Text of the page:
Taos Pueblo sculptor John Suazo (Hunter Watching) is a spiritual man who looks at the world from an Indian point of view. “I believe all things possess life and spirits that communicate, even stone that has witnessed so many things in its lifetime from its beginning to transformations brought about by wind and rain. The stone has witnessed a thousand stories in its formation, but only one can be told and when the stone and I work together harmoniously, that story emerges.”
For Suazo, bringing out the-story-that-was-meant-to-be is a journey, a historical path that takes him back to the simple life of his tribe. “I have ideas of what I’d like to carve, but it’s the stone that tells me what to do. It tells me ‘I want to be this’ and it guides my hand in the creation process.”
A lot of stone spirits have guided him since 1974 when he began sculpting a wide variety of subjects that embody ancient ideas about beauty and strength along with family and tribal ideals of his people. “I was 10 years old and would constantly watch my Uncle Ralph, a wood carver. I thank my uncle and the spirits of the trees and sky and earth for giving me the energy and passion to end up in this career.
“Each piece is a reflection of my inner self,” he says. “A lot of my work involves stories I’ve heard from older people in my tribe. I never plan a sculpture, but when I finish it, to my amazement, it somehow perfectly fits a story I’ve heard from my grandfather.”
Speaking recently at the dedication of his Waiting for Grandfather limestone sculpture now gracing the lawn in front of Arizona State Museum on the University of Arizona campus, Suazo said that piece was just another example of ancient stories, this one involving a buffalo hunter returning home after a lengthy absence. This particular piece, created in 1986, came to Arizona State Museum as an estate gift.
“Every detail of the 6-foot-tall sculpture has meaning to me because every piece begins deep inside me,” he says. “The young woman is waiting anxiously to see grandfather, to show him her baby because he has not yet seen the child. From my past, the belt around her skirt is like the one my grandmother used to wear, and the stairstep design represents the steps we all take in life.
“I believe there is a spiritual nature to Native art that makes people want to get close to it and become a part of it because there’s some type of missing knowledge inside there.”
A former student of renowned Chiricahua Apache sculptor Allan Houser, Suazo developed a distinctive style of large-scale stone work. “He used to tell students, 'Follow your own path. Don’t follow my path, develop a style of your own that defines who you are, a style you can keep with you forever.'”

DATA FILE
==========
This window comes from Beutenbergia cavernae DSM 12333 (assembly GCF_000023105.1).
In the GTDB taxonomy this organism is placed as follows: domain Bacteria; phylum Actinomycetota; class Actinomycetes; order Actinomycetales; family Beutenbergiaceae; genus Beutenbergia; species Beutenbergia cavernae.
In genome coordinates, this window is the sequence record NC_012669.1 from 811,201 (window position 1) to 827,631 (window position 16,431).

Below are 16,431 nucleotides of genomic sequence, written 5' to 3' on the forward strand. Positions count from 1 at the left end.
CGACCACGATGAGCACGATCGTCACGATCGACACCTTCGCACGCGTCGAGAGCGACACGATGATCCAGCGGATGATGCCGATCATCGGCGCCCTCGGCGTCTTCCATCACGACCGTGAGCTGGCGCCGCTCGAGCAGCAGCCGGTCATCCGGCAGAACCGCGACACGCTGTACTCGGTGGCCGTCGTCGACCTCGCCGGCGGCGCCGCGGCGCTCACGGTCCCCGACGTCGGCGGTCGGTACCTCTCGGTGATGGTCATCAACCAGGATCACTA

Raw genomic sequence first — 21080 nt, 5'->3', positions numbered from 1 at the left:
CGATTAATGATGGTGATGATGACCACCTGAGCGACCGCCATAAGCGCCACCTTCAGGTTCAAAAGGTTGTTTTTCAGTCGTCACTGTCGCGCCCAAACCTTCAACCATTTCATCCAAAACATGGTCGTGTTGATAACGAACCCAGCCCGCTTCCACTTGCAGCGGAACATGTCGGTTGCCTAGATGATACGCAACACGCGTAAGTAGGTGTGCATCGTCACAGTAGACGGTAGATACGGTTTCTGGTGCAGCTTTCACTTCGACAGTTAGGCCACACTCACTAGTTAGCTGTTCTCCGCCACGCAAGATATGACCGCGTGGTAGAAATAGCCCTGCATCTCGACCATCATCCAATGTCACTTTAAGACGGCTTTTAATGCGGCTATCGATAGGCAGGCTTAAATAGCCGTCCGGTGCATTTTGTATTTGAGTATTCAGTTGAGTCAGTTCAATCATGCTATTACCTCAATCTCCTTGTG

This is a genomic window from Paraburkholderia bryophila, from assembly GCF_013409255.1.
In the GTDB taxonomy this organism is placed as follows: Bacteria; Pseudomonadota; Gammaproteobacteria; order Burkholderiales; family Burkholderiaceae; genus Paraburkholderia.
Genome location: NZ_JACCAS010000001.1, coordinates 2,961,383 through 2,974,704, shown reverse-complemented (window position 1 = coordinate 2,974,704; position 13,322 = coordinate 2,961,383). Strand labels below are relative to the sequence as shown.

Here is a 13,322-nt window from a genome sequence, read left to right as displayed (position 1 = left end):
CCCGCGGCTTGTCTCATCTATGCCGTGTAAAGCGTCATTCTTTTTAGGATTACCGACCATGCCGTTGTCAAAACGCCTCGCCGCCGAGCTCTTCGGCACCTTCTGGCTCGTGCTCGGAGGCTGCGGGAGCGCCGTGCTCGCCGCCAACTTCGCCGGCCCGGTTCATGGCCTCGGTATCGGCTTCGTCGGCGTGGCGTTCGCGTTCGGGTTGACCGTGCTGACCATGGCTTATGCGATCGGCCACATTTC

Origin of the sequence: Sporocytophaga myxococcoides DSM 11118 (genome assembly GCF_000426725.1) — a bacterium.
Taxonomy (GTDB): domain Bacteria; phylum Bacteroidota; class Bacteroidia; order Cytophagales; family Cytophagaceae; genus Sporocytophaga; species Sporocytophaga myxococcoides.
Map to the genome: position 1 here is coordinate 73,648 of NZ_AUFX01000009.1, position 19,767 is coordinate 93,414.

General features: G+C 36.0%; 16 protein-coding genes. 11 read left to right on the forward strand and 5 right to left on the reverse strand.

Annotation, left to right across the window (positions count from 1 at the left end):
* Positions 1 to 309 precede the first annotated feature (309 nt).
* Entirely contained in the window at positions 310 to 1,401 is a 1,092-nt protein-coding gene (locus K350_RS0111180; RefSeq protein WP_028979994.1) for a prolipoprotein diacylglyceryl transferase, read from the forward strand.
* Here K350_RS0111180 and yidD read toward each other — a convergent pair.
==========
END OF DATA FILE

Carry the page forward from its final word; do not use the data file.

Working in various mediums — alabaster, travertine, limestone, pipestone, soapstone — Suazo collections have been displayed at museums and galleries in several states as well as foreign countries. “I hope that by looking at and touching my works, one can find that certain feeling about art we call self-expression.”
In fact, each piece he carves is distinctly his. “I work one stone at a time, not five or six at a time like some others who do so with the help of an apprentice. I can’t have anyone touch my stone or the feeling is gone. It’s got to be my whole energy from concept through effort to finished product.”
At age 62, and "before my bones start aching too badly," the sculptor says he still has "a long journey to go in order to fulfill something that has always been in my mind — a monumental work carved out of a massive piece of stone. I found a mountain in the center of the Navajo reservation with a beautiful 30,000-pound red rock that would work well. I envision a detailed piece maybe 15-feet-tall and perhaps involving children holding each other's hands, or maybe buffalo and deer dancers from the Taos Pueblo. The stone will tell me what it’s supposed to be.”
Suazo’s Grandfather sculpture is near another outdoor Native piece, Watercarrier, by Apache artist Craig Dan Goseyun. “We want people to follow both those statues right into our front door to the oldest anthropology museum in the Southwest,” says Museum Curator Diane Dittemore.